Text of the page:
Financial education, a key component of employees’ financial health and wellbeing, is not just for large companies with extensive HR capabilities. Even with limited time and budgets, smaller companies can also implement effective financial education.
Mat Zimmerman, Market Development Manager
Why does financial education matter?
Recent research for the Chartered Institute of Personnel and Development adds further weight to the argument that financial wellbeing doesn’t only help individual workers; it supports better business performance too. The research, led by Close Brothers reflects that low levels of financial wellbeing are linked with higher employee absence and stress, and poorer mental health, performance, and decision-making. One in four workers say money worries have affected their ability to do their job.
So how do employers respond to this and better support financial wellbeing? Workforces will differ and individual priorities will change with circumstances and life stages, but there are common trends. While the research showed that adequate pay for a comfortable lifestyle is the most important factor of financial wellbeing, this was followed by being able to save for the future. Being able to pay off debt also ranked high.
That pay is a priority will not be surprising – you need to pay your people well and fairly for the work they do. What we’re really interested in is the importance of being able to save and pay off debt.
The role for the employer here is not necessarily to just increase pay – let’s take it as given that you pay employees enough that they can manage debt and save for their future. It’s about how employees can manage that pay, especially across competing short and long-term priorities. We feel that most employers, with support from the wider employee benefits industry, can make a big difference to wellbeing through financial education.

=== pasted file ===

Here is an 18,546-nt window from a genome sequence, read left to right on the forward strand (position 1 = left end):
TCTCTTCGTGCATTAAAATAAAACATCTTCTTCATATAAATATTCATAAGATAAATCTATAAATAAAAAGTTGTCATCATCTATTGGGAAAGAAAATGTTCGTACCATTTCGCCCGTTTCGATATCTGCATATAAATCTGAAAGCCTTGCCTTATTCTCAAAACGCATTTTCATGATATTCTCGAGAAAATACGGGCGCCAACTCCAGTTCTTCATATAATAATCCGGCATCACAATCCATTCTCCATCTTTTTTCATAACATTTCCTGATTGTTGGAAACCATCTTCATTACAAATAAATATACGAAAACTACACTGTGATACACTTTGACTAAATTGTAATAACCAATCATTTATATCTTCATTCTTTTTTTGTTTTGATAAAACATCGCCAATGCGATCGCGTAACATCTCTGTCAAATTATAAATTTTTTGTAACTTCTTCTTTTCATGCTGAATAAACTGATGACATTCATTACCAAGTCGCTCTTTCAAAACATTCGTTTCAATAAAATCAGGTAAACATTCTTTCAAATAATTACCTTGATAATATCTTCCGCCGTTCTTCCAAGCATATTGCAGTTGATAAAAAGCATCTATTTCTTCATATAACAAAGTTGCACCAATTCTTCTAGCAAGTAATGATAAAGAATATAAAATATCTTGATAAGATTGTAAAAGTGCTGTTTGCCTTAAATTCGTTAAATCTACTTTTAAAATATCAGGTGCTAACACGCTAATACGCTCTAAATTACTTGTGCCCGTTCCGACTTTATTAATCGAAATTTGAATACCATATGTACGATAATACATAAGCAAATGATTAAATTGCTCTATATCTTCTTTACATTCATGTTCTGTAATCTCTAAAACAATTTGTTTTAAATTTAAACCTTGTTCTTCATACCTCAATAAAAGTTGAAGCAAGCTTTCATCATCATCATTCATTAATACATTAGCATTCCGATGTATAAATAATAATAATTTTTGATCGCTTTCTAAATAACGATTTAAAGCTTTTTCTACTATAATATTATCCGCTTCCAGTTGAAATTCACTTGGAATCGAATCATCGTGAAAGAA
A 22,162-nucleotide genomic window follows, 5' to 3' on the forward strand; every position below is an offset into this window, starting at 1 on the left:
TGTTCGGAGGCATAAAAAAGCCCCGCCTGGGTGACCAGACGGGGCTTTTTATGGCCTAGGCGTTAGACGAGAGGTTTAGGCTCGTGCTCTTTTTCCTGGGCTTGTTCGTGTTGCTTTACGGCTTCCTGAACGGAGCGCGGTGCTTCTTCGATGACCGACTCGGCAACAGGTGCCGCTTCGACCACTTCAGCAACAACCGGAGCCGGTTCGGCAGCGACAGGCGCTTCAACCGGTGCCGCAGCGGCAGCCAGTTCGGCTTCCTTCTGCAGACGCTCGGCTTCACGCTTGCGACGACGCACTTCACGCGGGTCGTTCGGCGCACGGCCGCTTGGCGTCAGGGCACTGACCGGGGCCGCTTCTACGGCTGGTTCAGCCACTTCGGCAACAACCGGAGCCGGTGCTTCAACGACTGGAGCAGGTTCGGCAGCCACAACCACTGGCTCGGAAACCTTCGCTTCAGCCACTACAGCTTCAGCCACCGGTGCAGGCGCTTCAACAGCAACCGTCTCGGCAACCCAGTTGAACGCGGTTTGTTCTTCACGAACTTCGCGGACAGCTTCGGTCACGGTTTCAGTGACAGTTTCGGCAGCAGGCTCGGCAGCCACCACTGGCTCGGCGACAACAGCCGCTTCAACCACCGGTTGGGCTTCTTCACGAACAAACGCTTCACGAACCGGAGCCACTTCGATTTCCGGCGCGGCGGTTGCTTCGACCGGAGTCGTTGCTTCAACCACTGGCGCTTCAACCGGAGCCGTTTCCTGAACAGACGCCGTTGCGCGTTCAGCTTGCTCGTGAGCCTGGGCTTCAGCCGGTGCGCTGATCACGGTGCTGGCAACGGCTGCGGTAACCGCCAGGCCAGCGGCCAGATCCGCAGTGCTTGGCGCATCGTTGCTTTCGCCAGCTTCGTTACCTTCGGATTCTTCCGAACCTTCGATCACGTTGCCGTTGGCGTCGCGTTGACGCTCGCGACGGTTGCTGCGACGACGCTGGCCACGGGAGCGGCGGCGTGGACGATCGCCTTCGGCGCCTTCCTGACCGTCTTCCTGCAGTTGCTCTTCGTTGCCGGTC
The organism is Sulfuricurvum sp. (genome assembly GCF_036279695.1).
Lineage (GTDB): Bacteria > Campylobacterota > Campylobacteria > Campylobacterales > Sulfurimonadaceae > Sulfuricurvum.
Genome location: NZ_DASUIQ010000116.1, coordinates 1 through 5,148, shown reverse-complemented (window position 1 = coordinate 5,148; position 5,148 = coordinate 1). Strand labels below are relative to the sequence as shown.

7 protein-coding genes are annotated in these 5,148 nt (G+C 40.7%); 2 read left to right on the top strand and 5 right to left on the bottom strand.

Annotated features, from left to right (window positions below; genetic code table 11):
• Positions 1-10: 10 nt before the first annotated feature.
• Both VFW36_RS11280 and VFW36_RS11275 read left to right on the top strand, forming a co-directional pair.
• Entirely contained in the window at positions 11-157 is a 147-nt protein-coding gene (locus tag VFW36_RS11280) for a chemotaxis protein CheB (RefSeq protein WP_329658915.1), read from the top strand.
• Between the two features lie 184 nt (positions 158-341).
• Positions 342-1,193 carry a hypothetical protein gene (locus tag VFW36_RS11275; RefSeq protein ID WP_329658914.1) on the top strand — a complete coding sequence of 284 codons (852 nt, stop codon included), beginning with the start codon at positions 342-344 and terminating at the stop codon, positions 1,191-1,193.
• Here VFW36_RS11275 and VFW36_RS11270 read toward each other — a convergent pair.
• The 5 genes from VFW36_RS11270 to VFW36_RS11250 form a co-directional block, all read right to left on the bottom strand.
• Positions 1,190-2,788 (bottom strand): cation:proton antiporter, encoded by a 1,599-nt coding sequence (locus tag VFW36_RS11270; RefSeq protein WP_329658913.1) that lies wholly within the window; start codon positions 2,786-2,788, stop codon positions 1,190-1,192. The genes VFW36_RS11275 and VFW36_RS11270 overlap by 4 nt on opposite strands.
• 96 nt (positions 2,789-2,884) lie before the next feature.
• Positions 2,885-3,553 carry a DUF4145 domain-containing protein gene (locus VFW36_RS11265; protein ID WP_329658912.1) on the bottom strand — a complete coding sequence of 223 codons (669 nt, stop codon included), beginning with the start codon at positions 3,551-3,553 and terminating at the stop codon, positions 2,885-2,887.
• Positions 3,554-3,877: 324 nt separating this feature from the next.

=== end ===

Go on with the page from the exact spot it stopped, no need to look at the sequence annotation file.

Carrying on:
The (low) cost of financial education
Larger employers may be able to offer extensive education programmes, which could even be tailored to their workforce. Some may have the resources to develop and deliver this in-house, while others will bring in outside help from the growing industry built on wellbeing at work.
But we believe even smaller employers can deliver effective financial education, without incurring a great cost of time or money.
Since millions of workers are now saving for retirement as a result of automatic enrolment, saving for the future is becoming a natural part of work. All employers have, or soon will have a relationship with an adviser or pension provider. One of the key things employers should be asking is what extra value these organisations can bring to their workforce. Some may charge extra for these services, but many won’t – it’s in their interest to educate and build relationships with employees too.
Scottish Widows asked 2,000 workers what types of financial guidance or education they would like to access through an employer. The most popular response for every age group under 65 was financial tools and calculators.
These tools already exist – an employer’s pension provider or adviser will usually have them, as well as independent bodies such as the Money Advice Service. The role of the employer could be as simple as pointing employees in the right direction.
Research from Nudge Global suggests that this sort of intervention can be more effective when done at the right time. For example, there’s more interest in savings around tax-year-end and more interested in managing household finances in the lead–up to Christmas. Pay rises and bonus payments could also be a good time to prompt thinking around long-term savings. It’s not beyond the means of most employers to take advantage of this, especially when they communicate with the workforce through email.
Where an employee’s needs are more complex, they may need advice rather than education. Again, while some employers can sponsor advice as a tax-efficient employee benefit, others can play a role by just signposting employees to access advice themselves.
Ultimately, these actions, whether large or small, can help bring business benefits through improved employee wellbeing, and are well worth considering for employers of all sizes.
CIPD / Close Brothers (2017) Employee financial well-being: why it’s important
CIPD / Close Brothers (2017) Financial well-being-the employee view
Scottish Widows (2016) Workplace Pensions Report
Nudge Global (2017) The Financial Education Yearbook 2016/17
Information correct as at April 2017